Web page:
The 20th walking day of my trek across Connecticut was the last, on the nicest day of weather – which was good because it was also the longest.
By the end just after 9 p.m., I had hoofed all 107 miles across Route 44, plus another 25 or 30 miles of spurs -- from the Salisbury border with Millerton, New York, to the spot where Putnam gives way to Rhode Island at a nameless, swampy pond.
More than an assignment, Explore 44 developed into a lifestyle from the moment my editor, Sandy Csizmar, dropped me off at the start on July 7, with two Lakeville guys there to greet us.
Although the lifestyle of the road has ended, the quest continues as we produce many more stories, blog posts and photo galleries in the coming days. Look for them at www.courant.com/explore44.
It was a trek through 22 towns, where I met about 200 people – but it's one highway, one state. The clear takeaway: These towns are more alike than they are different.
I saved the longest day for the last, 14.4 miles, after making it only as far as Rosie's Drive In and Dairy Bar in Pomfret Thursday night. Then I had to run the last six, hilly miles on Friday night due to my inability to pass so many sights, so many people, without stopping.
How do you just walk by the Russian Ukrainian Evangelical Baptist Union center in the woods of Ashford? You don't. How do you walk away from a sunset Friday night in happenin’ Putnam, with restaurants packed? You don't.
But the physical challenge has never been the issue; rather, I revel in and struggle with how best to capture the character of a defining roadway, and the state it crosses. Many people ask who's the most interesting personality I've met. I've never given the same answer twice.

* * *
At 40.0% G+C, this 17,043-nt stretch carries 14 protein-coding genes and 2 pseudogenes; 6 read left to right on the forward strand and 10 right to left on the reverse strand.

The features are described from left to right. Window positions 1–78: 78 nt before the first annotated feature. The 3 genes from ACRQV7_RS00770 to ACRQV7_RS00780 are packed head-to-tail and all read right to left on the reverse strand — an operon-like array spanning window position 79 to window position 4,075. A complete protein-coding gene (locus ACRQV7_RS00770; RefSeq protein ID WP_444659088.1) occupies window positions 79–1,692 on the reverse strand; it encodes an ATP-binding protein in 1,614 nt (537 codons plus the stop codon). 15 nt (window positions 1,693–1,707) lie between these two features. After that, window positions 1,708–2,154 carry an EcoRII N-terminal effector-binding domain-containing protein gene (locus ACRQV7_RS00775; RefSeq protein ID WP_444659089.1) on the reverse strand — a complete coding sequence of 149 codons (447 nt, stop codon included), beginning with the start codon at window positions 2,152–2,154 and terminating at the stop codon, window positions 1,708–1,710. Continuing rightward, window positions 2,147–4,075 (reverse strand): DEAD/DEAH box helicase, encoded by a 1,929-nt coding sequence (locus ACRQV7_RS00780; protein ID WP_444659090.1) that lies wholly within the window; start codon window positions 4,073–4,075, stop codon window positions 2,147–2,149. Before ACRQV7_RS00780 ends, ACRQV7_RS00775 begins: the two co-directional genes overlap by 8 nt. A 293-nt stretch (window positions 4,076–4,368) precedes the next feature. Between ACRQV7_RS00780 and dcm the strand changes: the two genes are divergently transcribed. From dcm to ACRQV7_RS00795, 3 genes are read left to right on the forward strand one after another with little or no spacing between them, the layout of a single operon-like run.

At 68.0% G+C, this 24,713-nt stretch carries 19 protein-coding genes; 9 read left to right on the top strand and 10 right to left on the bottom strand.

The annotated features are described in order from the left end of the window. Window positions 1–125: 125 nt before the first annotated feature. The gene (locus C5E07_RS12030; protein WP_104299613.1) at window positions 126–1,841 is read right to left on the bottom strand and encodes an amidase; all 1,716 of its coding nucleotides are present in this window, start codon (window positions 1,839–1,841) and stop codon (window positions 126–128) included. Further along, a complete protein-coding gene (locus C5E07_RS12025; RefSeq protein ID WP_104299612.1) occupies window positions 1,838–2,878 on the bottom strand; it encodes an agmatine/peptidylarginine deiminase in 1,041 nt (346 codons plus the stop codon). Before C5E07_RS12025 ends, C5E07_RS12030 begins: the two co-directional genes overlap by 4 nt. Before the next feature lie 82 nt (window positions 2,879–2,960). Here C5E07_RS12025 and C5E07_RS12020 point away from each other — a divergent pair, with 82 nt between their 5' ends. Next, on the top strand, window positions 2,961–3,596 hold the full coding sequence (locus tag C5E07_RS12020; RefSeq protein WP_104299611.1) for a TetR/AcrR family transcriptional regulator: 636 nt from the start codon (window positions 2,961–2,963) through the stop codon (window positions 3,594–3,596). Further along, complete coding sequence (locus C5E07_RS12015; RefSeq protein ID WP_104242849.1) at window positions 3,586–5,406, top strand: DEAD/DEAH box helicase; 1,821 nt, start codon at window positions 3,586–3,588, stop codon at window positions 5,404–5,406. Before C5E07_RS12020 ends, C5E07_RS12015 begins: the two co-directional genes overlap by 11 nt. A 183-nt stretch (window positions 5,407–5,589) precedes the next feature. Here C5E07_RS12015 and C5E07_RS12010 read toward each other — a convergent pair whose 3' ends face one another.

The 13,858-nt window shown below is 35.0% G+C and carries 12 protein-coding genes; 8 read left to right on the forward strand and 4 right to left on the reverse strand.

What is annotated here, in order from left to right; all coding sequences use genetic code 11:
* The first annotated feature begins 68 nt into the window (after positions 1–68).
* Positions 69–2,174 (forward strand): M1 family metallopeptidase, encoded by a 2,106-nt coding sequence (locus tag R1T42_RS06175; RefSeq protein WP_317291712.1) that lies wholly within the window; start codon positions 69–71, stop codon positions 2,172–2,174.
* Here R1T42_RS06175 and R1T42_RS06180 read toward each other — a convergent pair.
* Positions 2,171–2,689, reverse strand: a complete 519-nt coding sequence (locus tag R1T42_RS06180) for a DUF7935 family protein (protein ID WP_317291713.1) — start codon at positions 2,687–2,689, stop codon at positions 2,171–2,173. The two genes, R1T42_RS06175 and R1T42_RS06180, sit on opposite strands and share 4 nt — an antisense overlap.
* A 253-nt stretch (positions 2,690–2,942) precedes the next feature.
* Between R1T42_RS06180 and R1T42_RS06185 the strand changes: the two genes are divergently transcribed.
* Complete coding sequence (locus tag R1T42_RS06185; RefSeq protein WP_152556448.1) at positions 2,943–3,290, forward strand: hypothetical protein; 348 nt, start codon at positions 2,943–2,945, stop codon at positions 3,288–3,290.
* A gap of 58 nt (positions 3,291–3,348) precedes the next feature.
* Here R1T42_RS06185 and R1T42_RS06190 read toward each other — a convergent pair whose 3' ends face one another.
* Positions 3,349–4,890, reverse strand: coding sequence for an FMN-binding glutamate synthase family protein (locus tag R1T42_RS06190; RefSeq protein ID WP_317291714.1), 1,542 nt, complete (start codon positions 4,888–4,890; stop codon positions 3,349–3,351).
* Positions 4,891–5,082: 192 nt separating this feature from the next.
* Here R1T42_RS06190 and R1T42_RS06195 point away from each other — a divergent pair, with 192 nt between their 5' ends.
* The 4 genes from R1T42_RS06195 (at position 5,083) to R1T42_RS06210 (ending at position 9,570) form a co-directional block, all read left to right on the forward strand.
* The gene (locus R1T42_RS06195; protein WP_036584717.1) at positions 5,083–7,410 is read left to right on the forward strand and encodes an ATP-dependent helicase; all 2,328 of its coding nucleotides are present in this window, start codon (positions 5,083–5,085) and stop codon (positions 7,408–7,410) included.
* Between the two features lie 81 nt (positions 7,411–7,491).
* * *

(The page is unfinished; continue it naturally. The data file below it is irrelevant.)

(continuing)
I've seen guarded Yankee farmers and merchants open up, machine shop managers take breaks from the din to let me into their world, artists and artisans, camp directors, owners of historic homes, victims of tragedy, countless foodies, doctors, professors and just plain people along the road, all of them telling their stories, taking me in, driving me to see what I couldn't reach on foot – then back to the place where I left off, to walk.
In the final hours, I met a radio news reporter thrilled in his first job; a comic book store manager who loves Batman; and two of the guys who are remaking Putnam as a destination. Look for those stories in this collection as I write them.
And look for me to be back out there on another trek, in a great state that we don't always appreciate until we see it up close
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